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Ionic Liquids

The application of ionic liquids as solvents is of interest due to their unusual and potent solvent characteristics.  They are salts that are liquids at ambient temperature and typically consist of an organic cation and an inorganic anion.  Ionic liquids are very polar and are good solvents for a wide range of organic, inorganic and polymeric compounds.  Their properties are similar to many other high boiling, polar solvents, for example dipolar aprotics.  One application they are used for is to dissolve materials that are typically very difficult to dissolve e.g. lignin. [1] A wide variety of structures are available and the anion and cation can be fine-tuned to give a wide range of solvent properties (e.g. hydrophilic, hydrophobic).[2]  A wide range of reactions have already demonstrated in this medium, including: Diels-Alder reactions; Alkylation reactions; Hydroformylation reactions; Friedel Crafts reactions; Pd-mediated C-C bond formation; Alkene polymerisation and biotransformations.[3]

The key reason for which they are quoted as being ‘green’ is that they have very low vapour pressure and hence are non-volatile.  However, this is of course a narrow viewpoint focussing on only one parameter, and other factors should be taken into consideration, including their synthesis and end-of-life considerations. (For more information on this see Topic 2 Metrics).  Due to their low vapour pressures they cannot be distilled, making them difficult to purify.  They are also typically expensive to buy and often other solvents are used in their preparation or purification.  Some of the reasons for their limited uptake within the pharmaceutical industry have been the lack of ecotoxicity and life cycle impact data, cost and end of life issues (recycling or disposal).[4] There is also concern surrounding the environmental fate and toxicity of some ionic liquids.[5]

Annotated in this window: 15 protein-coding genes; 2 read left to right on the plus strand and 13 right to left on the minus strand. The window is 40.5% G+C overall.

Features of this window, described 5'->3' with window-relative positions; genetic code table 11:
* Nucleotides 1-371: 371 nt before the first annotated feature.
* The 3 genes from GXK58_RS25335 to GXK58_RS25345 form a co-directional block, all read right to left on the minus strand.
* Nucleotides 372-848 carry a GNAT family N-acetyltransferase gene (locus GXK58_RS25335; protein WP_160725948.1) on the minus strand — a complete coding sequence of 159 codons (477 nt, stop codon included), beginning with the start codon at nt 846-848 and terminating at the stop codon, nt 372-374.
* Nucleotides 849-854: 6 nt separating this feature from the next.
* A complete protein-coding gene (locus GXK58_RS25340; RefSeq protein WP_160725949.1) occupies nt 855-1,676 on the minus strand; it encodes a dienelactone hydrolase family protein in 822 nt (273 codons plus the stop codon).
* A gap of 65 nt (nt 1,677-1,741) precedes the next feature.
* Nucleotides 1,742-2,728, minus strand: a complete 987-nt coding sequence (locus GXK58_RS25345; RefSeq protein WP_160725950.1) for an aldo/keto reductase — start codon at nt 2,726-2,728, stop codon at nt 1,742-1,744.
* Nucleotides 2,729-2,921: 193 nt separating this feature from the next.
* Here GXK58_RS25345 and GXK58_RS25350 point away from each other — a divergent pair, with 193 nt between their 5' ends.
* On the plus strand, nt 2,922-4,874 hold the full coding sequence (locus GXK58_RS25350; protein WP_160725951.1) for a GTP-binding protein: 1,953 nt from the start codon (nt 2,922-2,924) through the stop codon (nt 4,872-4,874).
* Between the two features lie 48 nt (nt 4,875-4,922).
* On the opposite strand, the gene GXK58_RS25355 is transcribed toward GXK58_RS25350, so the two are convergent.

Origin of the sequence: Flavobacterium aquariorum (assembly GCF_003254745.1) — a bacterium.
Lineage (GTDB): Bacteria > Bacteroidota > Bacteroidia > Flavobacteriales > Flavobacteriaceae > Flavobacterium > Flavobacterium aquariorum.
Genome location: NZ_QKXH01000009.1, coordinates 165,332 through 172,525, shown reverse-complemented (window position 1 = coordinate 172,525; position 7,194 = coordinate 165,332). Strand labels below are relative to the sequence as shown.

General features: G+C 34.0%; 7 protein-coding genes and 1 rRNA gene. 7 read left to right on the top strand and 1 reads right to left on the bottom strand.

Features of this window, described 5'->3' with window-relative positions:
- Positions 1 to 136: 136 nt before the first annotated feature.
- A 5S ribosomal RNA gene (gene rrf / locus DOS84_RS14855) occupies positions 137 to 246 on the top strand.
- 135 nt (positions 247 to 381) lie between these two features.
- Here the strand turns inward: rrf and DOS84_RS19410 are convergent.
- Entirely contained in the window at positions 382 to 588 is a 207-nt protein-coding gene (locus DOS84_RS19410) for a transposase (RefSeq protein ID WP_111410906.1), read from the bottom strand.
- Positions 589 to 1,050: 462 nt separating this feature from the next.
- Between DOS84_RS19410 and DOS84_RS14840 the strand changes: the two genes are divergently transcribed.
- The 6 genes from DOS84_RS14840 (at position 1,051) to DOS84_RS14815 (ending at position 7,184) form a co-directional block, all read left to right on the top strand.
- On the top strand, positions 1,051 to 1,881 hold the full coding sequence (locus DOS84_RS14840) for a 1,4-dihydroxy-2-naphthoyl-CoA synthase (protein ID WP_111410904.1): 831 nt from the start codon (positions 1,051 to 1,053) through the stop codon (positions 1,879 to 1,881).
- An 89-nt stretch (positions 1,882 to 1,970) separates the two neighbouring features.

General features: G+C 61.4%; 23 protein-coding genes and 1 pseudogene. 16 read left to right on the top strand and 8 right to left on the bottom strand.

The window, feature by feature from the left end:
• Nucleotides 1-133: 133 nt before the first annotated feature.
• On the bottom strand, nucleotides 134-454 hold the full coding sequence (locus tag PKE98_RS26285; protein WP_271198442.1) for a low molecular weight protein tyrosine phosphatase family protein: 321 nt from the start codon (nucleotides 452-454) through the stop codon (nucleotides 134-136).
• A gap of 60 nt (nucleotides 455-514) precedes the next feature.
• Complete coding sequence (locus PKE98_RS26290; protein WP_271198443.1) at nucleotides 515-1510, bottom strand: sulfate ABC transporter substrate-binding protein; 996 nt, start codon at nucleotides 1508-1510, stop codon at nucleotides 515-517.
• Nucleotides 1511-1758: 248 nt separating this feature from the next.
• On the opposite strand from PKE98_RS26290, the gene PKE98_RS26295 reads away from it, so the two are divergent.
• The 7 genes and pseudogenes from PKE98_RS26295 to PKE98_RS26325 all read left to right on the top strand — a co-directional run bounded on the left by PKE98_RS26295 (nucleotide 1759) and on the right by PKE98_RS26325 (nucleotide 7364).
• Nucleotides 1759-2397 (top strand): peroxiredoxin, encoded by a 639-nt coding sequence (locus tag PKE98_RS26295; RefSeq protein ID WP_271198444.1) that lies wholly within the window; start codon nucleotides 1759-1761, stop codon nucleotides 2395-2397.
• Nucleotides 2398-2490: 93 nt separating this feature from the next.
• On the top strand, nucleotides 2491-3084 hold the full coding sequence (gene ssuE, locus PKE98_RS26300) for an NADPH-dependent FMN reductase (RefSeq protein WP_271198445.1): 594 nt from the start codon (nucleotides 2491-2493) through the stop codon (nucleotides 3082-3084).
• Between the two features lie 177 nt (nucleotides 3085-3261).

Recommended reading:

P. Wasserscheid and A. StarkGreen Solvents, Ionic LiquidsHandbook of Green Chemistry (ed. P. T. Anastas) vol. 6, Wiley, 2014.

  1. N. Winterton, Chemistry: Necessary but not Sufficient, in Chemistry for Sustainable Technologies : A Foundation, Royal Society of Chemistry, Cambridge, UK, 2011, ch. 8, pp. 194-252.
  2. W. M. Nelson, Green Solvents for Academic Chemistry, in Green Solvents for Chemistry: Perspectives and Practice, Oxford University Press, 2003, ch. 6, pp. 133-197.
  3. T. Welton, Room-Temperature Ionic Liquids. Solvents for Synthesis and Catalysis, Chem. Rev., 1999, 99, 2071-2084.
  4. P. J. Dunn, A. Wells and M. T. Williams, Future Trends for Green Chemistry in the Pharmaceutical Industry, in Green Chemistry in the Pharmaceutical Industry, P. J. Dunn, A. Wells and M. T. Williams, Wiley, 2010, ch. 16, pp. 333-355.
  5. T. Phuong Thu Pham, C. – W. Cho and Y. – S. Yun, Environmental fate and toxicity of ionic liquids: A review, Water Res., 2010, 44, 352-372.